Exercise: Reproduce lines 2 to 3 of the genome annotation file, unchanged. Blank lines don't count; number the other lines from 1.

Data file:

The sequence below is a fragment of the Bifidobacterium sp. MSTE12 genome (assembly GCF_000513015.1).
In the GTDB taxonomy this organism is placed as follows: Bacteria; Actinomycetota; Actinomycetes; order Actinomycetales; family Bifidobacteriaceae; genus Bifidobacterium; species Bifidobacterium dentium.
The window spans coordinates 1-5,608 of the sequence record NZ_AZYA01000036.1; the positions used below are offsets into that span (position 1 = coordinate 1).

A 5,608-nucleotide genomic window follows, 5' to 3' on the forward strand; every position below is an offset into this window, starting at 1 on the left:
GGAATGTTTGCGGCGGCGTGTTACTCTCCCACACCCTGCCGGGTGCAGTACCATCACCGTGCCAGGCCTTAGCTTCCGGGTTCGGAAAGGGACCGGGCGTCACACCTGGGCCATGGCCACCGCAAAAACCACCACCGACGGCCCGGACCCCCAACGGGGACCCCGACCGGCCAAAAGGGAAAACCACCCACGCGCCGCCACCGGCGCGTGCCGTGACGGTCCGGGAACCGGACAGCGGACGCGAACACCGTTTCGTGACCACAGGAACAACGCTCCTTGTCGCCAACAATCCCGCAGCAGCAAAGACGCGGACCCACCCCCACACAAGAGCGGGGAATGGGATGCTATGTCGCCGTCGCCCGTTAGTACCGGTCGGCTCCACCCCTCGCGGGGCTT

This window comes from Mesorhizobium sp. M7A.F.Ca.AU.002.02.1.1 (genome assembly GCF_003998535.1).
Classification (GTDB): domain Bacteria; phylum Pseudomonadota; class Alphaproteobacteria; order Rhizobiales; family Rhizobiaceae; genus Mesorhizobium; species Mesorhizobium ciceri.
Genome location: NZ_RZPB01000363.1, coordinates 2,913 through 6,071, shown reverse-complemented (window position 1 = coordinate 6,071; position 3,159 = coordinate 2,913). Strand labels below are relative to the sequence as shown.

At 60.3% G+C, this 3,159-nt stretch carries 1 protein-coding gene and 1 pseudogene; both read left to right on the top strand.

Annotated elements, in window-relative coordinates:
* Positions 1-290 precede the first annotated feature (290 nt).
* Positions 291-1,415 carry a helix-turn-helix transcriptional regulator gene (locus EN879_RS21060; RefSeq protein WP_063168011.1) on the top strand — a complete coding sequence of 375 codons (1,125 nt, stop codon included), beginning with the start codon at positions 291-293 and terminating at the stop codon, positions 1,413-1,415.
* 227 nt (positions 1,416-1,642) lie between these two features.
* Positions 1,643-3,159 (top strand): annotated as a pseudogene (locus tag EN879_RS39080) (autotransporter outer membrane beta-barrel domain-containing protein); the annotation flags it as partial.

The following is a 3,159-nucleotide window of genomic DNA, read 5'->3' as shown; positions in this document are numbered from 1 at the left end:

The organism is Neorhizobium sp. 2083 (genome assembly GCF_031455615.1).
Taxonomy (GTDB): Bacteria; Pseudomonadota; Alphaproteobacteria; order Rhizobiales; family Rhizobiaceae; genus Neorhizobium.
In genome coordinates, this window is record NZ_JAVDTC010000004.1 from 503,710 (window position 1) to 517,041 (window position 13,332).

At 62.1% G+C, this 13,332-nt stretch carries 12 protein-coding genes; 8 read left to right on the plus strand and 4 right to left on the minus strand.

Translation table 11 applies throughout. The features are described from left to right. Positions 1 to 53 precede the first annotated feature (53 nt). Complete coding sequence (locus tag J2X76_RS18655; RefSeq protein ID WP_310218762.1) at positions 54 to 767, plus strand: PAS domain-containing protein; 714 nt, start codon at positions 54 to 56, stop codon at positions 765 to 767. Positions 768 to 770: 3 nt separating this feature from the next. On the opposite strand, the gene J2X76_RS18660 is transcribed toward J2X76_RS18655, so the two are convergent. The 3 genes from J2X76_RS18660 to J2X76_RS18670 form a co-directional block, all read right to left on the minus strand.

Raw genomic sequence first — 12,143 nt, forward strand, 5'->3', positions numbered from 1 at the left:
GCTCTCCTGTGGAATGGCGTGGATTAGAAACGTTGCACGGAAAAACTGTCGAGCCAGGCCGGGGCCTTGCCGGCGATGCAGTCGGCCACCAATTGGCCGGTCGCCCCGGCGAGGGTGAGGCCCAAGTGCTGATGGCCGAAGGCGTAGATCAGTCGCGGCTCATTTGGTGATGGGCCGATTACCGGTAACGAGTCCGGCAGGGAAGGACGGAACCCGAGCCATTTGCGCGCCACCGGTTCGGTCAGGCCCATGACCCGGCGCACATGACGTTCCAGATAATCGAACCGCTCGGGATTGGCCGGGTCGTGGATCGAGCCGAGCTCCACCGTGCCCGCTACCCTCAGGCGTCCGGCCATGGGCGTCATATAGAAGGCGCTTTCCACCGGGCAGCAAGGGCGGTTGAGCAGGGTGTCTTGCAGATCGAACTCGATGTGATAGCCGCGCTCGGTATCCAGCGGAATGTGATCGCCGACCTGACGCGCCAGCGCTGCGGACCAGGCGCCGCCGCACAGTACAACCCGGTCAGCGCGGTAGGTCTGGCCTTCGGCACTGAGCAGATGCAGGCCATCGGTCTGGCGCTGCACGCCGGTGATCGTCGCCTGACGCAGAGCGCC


In the GTDB taxonomy this organism is placed as follows: Bacteria; Actinomycetota; Actinomycetes; order Actinomycetales; family Bifidobacteriaceae; genus Bifidobacterium; species Bifidobacterium dentium.
The window spans coordinates 1-5,608 of the sequence record NZ_AZYA01000036.1; the positions used below are offsets into that span (position 1 = coordinate 1).